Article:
LNG Exports from Mexico in Limbo While Pipeline Project Plows Ahead


Mexico anticipates exporting liquified natural gas for the first time this year. But prospects for the country’s nascent LNG industry—where each export terminal requires more than one billion dollars in investment—have cooled following the Biden administration’s pause in January on new export permits.

The Department of Energy issues permits for LNG terminals in Mexico that would re-export natural gas from the United States. On Jan. 26, the Biden administration announced a pause in pending permits for LNG export to non-free trade countries while the DOE updates its economic and environmental analyses for these projects. The move came after increasing public pressure to reject new LNG export permits in places like the Gulf Coast. The new analysis is expected later this year. Meanwhile, projects in Mexico waiting on permits, or seeking additional export capacity, are now in limbo. At least four LNG export projects on Mexico’s Pacific Coast are impacted by the pause, and another three on the Gulf Coast. 

Mexico is already the biggest importer of natural gas from the U.S. If proposed LNG export facilities go forward, it could also become a major player in the global LNG market. But it remains to be seen whether additional scrutiny from U.S. regulators will scare off investors or merely slow down the rise of LNG exports from Mexico. For now, the pause is encouraging environmental advocates in Mexico who question the country’s reliance on U.S. natural gas and the climate impacts of LNG exports. 

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“The fact that Biden paused these projects, and that he used a climate argument to do so, is good news,” said Pablo Ramírez, a climate and energy campaigner for Greenpeace Mexico. “But we don’t know just how good that news will be for Mexico.”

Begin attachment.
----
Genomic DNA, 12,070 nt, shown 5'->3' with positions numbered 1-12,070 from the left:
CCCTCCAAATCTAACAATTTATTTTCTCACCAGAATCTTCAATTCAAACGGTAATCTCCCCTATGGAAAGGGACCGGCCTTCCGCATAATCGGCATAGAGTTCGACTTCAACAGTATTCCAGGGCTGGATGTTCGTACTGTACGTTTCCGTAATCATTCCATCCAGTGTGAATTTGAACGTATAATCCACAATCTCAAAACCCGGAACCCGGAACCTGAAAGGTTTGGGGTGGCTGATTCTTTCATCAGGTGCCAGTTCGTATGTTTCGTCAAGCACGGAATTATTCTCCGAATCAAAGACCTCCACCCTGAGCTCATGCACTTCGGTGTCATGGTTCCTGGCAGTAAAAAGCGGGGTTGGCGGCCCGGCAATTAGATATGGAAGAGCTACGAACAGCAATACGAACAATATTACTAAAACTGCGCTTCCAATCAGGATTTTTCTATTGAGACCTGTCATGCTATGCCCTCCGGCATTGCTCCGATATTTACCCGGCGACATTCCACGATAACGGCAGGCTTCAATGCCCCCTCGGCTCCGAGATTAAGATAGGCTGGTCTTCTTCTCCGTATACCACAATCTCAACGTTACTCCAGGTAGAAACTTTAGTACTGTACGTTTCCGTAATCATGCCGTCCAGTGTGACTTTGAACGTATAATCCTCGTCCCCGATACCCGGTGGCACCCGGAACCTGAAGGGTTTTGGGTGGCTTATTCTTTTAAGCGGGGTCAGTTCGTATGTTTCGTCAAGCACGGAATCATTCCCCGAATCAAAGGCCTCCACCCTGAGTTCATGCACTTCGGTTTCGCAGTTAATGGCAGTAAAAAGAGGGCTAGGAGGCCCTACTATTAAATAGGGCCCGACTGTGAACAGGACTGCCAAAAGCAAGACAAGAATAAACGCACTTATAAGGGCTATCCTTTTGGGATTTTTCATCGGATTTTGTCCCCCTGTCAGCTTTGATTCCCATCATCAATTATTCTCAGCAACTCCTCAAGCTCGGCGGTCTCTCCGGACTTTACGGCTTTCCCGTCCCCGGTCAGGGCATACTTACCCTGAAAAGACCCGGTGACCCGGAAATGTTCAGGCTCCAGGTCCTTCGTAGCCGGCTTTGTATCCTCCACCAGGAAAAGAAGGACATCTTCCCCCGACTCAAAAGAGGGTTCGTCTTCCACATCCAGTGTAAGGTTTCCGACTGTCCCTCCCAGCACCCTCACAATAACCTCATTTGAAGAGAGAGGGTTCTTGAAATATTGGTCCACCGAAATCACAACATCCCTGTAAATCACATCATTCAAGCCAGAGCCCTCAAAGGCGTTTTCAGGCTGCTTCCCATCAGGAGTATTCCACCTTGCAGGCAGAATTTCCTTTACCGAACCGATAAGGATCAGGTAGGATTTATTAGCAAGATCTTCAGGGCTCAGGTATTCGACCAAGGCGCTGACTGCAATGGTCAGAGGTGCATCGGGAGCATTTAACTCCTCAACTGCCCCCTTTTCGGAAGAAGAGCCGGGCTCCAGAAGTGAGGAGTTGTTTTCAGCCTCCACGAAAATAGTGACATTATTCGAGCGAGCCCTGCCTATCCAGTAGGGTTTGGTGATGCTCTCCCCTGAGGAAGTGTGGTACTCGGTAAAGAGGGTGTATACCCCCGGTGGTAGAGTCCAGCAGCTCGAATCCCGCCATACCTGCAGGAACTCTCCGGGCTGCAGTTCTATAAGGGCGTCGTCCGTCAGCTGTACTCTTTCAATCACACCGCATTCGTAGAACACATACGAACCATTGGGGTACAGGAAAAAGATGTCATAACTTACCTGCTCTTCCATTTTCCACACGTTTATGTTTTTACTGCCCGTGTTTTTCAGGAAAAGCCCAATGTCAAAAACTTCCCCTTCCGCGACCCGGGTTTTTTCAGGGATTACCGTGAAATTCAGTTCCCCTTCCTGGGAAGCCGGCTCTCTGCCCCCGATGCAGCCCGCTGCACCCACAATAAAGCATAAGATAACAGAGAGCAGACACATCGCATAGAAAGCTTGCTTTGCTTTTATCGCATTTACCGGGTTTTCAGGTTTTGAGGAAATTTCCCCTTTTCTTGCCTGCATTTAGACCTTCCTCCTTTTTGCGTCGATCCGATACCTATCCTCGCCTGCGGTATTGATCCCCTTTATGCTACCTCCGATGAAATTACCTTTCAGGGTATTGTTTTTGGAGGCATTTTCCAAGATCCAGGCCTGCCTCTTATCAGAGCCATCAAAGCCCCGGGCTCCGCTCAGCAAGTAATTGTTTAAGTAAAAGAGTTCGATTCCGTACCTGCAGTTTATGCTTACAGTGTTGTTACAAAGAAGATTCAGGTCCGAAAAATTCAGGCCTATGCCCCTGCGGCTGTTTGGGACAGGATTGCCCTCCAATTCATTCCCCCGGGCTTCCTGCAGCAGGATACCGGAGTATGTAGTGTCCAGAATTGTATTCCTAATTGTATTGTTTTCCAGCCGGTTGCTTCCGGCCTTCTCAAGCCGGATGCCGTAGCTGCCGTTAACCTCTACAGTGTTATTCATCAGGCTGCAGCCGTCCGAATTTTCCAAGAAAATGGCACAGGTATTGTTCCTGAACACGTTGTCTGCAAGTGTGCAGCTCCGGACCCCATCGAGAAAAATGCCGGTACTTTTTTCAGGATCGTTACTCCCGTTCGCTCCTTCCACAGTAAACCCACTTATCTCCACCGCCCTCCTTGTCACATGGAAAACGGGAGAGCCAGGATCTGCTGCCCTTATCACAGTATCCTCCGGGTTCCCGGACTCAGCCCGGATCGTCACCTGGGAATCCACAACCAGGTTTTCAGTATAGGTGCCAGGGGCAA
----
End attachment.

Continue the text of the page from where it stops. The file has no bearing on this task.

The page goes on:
Other advocates worry that natural gas export capacity will continue to rise despite the pause. Houston-based Mexico Pacific Limited’s proposed Saguaro Energía terminal would export LNG from the coast of Sonora to Asia. The facility will now face additional review as it seeks more export capacity. But in February the Federal Energy Regulatory Commission approved the pipeline that would cross from Texas into Mexico to transport gas to the proposed export facility.

“At a time when the Biden administration is saying we need to take a closer look at the public interest factors that go into these gas exports, here we have the FERC essentially ignoring that,” said Doug Hayes, a senior attorney with the Sierra Club.

Fracking Boom Fuels LNG in Mexico

The eight facilities already exporting LNG from the United States are unaffected by the recent pause. But in Mexico, the announcement comes as the country prepares to export LNG for the first time. Thanks to its proximity to the Permian Basin and other Texas oilfields, Mexico’s imports of U.S. natural gas have already skyrocketed in recent years.

The proposed LNG export projects in Mexico that have received or applied for non-free trade country export permits have a combined total capacity of 60.8 million metric tons per year, according to global ship brokerage Poten & Partners. According to industry data, the United States exported 88.9 million metric tons of LNG during 2023, an all-time high.

As fracking revolutionized the oil and gas industry, Texas produced a glut of cheap natural gas. Exporting to Mexico was a logical next step. Energy reforms in 2014 opened Mexico to more foreign investment and free trade agreements facilitated natural gas exports. Companies like TC Energy, an infrastructure company based in Calgary, formerly known as TransCanada, and Energy Transfer Partners, one of North America’s largest midstream energy companies, built an extensive network of pipelines crossing from Texas into Northern Mexico and the center of the country.

By 2022, imports from the United States met 69 percent of the demand for natural gas in Mexico, according to Mexico’s Secretary of Energy

“Mexico has had access to a relatively stable, affordable and substantial supply of natural gas,” said Diego Rivera Rivota, a senior research associate at Columbia University’s Center on Global Energy Policy who previously worked as an advisor to Mexico’s state-owned utility. “This has been good news for Mexican users… but now we are in a situation in which Mexico is heavily dependent on these imports.”

As Mexico imported more natural gas, U.S. LNG exports from the Gulf Coast to Europe and beyond soared from 2016 on. But to reach growing markets in Asia, LNG tankers departing from the Gulf Coast had to pass through the Panama Canal. Meanwhile, efforts to build LNG export facilities on the west coast of the U.S., such as Jordan Cove on Coos Bay in Southwest Oregon, foundered. 

Companies eyed Mexico’s Pacific Coast as an alternative to avoid the political logjam in the western U.S.